“If an employee comes to an organisation where they were promised the world before their start date, and then they don’t get what they were promised, they will immediately be disengaged at work and want to leave.”

Poor onboarding experience

Elliott Gill, CIPHR’s people manager, adds that a poor onboarding experience could lead to high turnover.

“If organisations and managers don’t properly introduce employees to the company, including the culture and the values and expectations, there could be misunderstandings and new employees might feel lost and alienated in three to four months’ time.”

 

Signs that an employee is about to quit

From taking longer breaks to a lack of commitment to long-term projects, there are signs you need to look out for which indicate your employee is about to quit.

If employees are updating their LinkedIn page and working on achieving new skills/qualifications, this may be a sign that they want to prove themselves as the best fit to other potential employers.

Researchers at Harvard Business Review state that you should look out for employees who are contributing less during meetings – in person or over video call – and who are less interested in their career progression, are less productive, and who may be taking more absences or breaks.

However, while these signs may indicate that employees want to leave, they can also indicate that employees are just disengaged at work and need to be motivated.

“We all go through phases where we’re disengaged because the work we’re doing might not be fulfilling, or because the pandemic has exhausted us,” says Gill. As a result, “it’s important to consider the context of work before you decide that certain signs may be an indication that an employee is considering leaving.”

O’Callaghan adds that rather than looking for signs that show employees might be leaving, organisations should actively seek these signs out.

“Managers should be having regular one to ones with employees. If you notice a difference in an employee’s communication style, or if they’re not logging on promptly every day, take the time to talk to them. Look for opportunities to have conversations before those signs start appearing. If you’ve got scheduled times where you can actually have open and honest conversations, employees will feel encouraged to share their concerns.”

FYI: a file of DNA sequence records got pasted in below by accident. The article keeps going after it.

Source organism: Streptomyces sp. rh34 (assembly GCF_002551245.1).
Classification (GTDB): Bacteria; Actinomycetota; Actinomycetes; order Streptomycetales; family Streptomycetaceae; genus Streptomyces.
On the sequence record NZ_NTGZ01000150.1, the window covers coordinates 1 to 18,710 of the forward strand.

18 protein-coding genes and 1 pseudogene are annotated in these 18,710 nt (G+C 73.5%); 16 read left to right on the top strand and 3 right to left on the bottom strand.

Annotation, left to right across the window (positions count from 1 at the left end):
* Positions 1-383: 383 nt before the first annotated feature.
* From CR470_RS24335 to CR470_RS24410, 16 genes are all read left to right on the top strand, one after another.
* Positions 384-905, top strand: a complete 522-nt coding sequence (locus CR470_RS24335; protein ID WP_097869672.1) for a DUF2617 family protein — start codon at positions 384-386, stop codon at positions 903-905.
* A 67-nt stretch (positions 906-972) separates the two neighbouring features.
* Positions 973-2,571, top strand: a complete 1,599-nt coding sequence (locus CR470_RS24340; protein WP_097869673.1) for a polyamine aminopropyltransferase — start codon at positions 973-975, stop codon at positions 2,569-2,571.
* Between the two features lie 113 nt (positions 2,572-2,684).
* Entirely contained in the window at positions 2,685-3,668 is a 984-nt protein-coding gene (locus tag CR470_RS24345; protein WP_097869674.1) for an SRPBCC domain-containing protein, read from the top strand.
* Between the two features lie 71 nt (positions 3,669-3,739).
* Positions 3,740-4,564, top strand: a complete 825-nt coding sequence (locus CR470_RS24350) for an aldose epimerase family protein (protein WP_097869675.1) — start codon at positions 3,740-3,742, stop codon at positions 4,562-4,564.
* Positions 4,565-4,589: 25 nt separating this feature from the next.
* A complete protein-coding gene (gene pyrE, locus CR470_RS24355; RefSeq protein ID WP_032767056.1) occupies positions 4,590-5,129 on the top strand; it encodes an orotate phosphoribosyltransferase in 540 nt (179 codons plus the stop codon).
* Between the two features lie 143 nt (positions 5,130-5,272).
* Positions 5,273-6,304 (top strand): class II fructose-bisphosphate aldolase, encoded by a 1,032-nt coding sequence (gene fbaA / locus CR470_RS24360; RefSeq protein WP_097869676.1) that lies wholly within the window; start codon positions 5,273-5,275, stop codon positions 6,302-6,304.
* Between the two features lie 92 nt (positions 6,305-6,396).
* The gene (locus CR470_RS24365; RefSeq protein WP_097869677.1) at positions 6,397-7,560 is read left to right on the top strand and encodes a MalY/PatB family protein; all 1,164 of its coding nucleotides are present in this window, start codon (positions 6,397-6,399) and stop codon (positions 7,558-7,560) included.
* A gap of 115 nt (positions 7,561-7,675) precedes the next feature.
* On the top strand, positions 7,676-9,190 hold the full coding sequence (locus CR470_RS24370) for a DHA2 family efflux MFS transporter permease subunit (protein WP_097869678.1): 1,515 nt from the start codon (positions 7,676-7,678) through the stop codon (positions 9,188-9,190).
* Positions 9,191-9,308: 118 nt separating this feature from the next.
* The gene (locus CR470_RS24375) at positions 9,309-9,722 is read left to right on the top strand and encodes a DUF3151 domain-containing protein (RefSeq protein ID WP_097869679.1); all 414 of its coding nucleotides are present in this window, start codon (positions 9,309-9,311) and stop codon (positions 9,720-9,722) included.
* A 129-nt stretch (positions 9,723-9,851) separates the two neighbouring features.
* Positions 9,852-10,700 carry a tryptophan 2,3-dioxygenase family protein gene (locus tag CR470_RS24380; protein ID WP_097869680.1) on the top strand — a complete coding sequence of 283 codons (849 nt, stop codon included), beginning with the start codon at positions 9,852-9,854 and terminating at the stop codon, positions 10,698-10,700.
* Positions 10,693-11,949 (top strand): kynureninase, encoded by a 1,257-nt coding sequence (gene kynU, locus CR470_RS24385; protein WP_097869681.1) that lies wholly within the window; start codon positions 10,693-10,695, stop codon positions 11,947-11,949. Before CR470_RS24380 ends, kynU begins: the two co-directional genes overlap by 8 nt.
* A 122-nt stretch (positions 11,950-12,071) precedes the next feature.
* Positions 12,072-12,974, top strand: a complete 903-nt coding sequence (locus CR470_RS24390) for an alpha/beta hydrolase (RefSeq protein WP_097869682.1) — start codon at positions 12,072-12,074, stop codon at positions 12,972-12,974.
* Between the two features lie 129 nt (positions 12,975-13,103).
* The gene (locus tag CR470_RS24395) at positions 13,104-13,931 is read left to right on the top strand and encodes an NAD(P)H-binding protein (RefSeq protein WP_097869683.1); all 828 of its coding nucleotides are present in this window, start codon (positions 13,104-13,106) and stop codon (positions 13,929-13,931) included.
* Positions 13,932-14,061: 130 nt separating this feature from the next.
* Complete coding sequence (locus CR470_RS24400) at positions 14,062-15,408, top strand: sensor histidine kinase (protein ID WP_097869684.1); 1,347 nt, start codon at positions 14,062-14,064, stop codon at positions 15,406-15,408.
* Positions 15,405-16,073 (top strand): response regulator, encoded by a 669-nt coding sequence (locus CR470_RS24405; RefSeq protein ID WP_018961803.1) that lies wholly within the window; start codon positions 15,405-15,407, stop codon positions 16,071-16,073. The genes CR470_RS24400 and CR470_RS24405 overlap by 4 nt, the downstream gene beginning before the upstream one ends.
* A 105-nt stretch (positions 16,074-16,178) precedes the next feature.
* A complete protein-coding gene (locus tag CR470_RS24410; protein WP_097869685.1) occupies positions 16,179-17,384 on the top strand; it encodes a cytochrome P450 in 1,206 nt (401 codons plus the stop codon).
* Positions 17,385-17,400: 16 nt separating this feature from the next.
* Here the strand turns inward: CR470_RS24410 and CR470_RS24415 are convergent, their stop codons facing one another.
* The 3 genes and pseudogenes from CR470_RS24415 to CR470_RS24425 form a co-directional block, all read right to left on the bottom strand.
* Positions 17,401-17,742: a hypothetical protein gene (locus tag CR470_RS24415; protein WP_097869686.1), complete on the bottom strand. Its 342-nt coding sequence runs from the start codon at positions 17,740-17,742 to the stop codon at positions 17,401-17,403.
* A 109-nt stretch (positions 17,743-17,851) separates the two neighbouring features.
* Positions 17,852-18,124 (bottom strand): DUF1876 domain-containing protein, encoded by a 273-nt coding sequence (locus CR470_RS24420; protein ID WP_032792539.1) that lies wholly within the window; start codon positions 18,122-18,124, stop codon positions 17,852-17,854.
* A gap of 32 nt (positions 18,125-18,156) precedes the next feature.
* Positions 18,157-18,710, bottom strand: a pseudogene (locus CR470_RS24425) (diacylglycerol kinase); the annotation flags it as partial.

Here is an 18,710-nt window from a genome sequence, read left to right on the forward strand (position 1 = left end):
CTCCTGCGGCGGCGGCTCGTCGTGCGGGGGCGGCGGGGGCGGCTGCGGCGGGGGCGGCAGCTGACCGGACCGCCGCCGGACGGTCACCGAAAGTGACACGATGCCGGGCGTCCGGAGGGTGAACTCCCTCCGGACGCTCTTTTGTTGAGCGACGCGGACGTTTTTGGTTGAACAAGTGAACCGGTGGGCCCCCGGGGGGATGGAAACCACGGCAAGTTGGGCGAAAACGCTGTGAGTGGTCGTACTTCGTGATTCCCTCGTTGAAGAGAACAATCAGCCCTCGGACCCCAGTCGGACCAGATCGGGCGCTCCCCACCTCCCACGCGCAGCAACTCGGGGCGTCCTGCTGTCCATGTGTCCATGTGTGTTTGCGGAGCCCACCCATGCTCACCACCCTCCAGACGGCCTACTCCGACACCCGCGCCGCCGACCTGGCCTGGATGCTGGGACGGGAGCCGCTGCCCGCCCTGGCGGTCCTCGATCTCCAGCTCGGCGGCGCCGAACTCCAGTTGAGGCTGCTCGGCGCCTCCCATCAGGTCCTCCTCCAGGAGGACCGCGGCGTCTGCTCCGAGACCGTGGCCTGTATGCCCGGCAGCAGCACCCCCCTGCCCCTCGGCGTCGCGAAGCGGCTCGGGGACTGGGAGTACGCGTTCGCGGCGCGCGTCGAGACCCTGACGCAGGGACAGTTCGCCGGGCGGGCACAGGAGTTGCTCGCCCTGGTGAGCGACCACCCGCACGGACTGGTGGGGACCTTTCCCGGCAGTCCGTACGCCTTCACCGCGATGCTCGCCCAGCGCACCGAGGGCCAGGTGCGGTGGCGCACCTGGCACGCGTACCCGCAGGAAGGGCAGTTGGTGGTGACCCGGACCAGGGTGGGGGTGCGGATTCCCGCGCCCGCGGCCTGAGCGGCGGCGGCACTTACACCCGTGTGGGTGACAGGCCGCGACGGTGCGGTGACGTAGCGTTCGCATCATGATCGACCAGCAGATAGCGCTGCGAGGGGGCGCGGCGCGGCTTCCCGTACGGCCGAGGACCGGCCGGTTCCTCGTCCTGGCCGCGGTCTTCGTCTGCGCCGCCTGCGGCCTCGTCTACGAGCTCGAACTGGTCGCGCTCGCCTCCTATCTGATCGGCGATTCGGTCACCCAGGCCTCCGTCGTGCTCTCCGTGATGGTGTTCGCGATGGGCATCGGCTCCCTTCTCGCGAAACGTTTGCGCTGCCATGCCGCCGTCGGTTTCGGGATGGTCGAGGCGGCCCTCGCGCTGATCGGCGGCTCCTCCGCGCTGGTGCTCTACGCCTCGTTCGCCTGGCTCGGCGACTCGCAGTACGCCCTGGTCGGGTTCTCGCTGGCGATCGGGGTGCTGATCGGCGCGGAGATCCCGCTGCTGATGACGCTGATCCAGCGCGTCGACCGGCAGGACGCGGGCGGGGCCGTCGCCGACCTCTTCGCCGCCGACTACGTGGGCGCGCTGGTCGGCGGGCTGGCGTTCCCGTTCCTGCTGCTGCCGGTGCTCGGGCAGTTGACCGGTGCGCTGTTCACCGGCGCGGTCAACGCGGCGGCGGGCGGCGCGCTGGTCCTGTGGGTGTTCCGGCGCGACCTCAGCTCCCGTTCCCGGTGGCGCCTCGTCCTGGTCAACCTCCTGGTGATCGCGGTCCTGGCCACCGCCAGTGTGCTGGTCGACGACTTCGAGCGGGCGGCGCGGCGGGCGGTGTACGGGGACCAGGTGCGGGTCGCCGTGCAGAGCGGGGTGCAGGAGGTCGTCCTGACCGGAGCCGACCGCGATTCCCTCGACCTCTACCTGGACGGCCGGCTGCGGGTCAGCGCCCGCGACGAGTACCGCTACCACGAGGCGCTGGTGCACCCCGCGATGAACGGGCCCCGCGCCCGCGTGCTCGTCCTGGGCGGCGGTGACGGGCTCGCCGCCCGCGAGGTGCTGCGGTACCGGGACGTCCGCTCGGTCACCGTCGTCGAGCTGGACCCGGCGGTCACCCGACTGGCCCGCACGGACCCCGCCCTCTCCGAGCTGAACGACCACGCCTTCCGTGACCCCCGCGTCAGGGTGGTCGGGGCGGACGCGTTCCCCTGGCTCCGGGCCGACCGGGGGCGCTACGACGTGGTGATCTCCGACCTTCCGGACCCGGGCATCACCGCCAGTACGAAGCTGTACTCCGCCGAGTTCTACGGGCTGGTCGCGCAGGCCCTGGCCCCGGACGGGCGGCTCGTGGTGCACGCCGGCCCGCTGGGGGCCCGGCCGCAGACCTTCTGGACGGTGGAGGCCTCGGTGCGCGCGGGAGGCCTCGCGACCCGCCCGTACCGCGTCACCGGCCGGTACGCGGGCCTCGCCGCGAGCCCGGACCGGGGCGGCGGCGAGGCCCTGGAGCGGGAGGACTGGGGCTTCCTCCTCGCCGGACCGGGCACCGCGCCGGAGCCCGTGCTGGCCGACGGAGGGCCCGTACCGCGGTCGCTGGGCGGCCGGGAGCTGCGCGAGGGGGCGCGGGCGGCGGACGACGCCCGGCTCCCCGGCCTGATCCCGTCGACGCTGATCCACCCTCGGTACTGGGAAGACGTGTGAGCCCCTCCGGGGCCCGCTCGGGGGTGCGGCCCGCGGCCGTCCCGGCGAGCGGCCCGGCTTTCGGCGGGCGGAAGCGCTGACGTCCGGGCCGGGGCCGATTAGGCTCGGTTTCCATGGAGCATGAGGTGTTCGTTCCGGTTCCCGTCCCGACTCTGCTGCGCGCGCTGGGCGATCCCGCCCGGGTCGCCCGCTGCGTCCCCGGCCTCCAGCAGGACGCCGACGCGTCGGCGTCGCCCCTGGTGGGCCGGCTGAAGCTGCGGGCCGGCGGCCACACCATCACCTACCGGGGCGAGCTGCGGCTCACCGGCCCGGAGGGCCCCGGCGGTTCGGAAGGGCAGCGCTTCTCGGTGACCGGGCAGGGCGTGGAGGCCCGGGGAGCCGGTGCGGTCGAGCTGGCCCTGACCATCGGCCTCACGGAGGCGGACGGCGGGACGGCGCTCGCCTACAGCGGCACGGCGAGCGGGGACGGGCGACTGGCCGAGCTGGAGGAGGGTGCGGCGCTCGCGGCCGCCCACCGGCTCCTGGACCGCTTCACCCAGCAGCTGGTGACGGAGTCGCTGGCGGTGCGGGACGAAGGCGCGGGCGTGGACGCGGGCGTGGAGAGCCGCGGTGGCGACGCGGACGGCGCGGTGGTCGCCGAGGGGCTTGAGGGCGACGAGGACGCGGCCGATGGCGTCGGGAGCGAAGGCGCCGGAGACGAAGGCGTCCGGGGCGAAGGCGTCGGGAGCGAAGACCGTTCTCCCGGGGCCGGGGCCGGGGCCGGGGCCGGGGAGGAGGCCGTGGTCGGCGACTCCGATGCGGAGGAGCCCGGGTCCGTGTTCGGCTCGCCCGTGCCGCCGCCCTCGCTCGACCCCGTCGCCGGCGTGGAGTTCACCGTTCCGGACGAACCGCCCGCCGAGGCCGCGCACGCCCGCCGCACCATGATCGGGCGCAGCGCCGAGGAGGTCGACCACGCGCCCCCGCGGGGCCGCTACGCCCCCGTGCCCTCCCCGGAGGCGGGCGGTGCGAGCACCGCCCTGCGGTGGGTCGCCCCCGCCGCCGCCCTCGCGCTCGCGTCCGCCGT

How to reduce staff turnover

Open communication

Clear communication with employees is crucial if you want to reduce employee turnover. Managers should arrange one-to-one catch-ups with employees – or involve HR to do so if the manager doesn’t feel it’s appropriate for any reason – to find out how employees are feeling and to discover what they are looking for in order to keep them engaged and happy at work. These meetings should focus on the career progression path for employees so that they know they have the opportunity to work toward bigger and better roles and should be the time for employees to voice any concerns around work (eg facing bullying or harassment or being overworked).

During one-to-one meetings, managers should also ask employees if they are happy with their working arrangement, or if they would prefer to work remotely – if they say they want to work remotely part-time, you should look at what you can do to make this possible.

When catching up with employees, Gill says: “It’s important for managers to just be honest about where the organisation is heading so that employees don’t feel excluded from the bigger picture.”